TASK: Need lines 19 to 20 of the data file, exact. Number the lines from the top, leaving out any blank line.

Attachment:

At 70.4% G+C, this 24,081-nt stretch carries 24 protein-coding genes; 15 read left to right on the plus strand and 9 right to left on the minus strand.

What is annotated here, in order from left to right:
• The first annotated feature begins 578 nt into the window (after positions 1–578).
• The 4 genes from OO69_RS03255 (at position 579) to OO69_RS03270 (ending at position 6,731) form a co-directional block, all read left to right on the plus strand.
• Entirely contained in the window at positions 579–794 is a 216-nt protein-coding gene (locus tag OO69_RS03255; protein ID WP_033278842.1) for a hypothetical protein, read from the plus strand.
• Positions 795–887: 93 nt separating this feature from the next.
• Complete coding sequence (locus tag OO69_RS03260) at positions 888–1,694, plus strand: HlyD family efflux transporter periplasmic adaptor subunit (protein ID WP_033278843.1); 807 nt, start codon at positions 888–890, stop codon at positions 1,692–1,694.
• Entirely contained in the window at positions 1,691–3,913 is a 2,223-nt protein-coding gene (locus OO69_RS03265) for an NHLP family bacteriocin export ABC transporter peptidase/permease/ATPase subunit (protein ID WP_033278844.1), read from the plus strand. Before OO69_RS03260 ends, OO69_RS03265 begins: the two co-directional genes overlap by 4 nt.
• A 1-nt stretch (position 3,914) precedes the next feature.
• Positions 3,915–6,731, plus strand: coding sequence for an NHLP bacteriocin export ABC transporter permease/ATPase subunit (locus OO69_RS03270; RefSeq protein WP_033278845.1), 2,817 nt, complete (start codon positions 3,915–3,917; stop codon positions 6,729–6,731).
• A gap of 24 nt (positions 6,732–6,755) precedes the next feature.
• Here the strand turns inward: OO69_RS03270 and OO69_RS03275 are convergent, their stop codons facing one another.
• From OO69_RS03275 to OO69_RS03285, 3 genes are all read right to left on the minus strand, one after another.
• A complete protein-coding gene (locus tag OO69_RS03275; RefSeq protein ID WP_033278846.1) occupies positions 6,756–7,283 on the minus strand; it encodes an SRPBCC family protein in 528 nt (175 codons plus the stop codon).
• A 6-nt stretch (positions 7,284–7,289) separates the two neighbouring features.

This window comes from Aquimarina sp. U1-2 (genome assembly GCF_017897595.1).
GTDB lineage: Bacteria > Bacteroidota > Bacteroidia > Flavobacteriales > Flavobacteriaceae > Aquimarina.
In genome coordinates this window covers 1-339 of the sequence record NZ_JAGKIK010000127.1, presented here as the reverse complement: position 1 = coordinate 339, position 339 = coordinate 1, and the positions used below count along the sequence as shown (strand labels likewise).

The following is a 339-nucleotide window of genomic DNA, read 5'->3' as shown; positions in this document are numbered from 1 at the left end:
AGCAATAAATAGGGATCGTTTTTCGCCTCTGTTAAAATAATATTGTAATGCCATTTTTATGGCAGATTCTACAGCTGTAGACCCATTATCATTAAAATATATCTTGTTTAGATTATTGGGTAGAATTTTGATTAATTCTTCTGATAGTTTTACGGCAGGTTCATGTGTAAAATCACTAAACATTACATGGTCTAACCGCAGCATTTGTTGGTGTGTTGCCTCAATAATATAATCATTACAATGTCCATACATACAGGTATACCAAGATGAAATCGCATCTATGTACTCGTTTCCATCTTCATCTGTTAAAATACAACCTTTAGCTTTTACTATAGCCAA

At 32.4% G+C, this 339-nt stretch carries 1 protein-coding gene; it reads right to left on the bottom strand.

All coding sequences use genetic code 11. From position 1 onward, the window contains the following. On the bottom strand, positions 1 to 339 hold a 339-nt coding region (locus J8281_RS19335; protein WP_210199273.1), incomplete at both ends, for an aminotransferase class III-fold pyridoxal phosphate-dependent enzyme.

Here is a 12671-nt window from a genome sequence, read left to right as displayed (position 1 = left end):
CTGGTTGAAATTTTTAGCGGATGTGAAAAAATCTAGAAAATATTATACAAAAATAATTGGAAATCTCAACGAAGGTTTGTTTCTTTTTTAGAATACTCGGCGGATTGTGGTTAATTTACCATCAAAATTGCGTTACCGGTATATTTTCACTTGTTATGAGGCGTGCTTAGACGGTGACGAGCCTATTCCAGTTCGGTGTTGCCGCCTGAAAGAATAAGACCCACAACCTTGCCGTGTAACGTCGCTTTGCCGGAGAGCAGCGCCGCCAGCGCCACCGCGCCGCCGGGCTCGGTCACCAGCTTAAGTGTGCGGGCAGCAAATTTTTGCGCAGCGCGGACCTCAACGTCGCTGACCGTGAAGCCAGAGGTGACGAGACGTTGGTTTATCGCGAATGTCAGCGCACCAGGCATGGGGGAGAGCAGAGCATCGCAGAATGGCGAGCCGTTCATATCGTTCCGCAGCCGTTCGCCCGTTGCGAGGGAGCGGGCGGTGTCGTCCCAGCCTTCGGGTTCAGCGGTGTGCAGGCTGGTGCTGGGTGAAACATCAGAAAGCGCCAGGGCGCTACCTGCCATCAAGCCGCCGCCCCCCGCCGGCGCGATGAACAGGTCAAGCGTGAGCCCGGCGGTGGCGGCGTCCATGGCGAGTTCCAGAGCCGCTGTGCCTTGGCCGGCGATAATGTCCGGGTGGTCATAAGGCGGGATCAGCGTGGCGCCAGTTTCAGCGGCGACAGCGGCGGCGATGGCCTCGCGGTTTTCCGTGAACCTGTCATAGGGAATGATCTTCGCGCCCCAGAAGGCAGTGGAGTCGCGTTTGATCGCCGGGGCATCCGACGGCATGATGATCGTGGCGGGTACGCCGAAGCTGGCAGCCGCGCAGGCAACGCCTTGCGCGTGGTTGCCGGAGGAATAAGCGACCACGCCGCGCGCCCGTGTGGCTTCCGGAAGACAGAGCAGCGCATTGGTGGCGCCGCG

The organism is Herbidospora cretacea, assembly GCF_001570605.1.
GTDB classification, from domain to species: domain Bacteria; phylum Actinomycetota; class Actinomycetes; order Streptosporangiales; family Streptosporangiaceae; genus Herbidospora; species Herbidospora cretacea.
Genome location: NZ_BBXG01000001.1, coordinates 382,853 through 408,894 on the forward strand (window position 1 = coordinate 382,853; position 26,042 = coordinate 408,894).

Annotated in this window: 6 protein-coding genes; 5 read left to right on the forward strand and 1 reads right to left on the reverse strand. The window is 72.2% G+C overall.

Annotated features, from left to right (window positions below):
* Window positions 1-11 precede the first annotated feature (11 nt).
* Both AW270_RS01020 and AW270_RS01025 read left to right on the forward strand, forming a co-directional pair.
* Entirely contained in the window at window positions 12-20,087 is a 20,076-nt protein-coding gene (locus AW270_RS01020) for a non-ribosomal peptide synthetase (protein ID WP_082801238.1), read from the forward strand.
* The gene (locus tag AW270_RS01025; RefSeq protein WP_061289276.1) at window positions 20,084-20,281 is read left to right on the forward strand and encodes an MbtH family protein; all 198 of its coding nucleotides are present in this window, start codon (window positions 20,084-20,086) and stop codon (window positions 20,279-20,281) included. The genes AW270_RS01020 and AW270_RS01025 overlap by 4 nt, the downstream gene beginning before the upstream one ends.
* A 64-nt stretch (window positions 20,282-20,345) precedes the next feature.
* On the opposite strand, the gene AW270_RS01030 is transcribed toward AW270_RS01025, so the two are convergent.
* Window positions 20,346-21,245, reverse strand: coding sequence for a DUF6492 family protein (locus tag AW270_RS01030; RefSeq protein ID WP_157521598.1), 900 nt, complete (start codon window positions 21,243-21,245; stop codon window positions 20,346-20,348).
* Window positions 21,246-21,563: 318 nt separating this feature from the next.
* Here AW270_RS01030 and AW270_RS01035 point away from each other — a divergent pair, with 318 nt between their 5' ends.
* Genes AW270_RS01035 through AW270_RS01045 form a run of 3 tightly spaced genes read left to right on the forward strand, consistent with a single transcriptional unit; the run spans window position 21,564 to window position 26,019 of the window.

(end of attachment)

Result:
The following is a 339-nucleotide window of genomic DNA, read 5'->3' as shown; positions in this document are numbered from 1 at the left end:
AGCAATAAATAGGGATCGTTTTTCGCCTCTGTTAAAATAATATTGTAATGCCATTTTTATGGCAGATTCTACAGCTGTAGACCCATTATCATTAAAATATATCTTGTTTAGATTATTGGGTAGAATTTTGATTAATTCTTCTGATAGTTTTACGGCAGGTTCATGTGTAAAATCACTAAACATTACATGGTCTAACCGCAGCATTTGTTGGTGTGTTGCCTCAATAATATAATCATTACAATGTCCATACATACAGGTATACCAAGATGAAATCGCATCTATGTACTCGTTTCCATCTTCATCTGTTAAAATACAACCTTTAGCTTTTACTATAGCCAA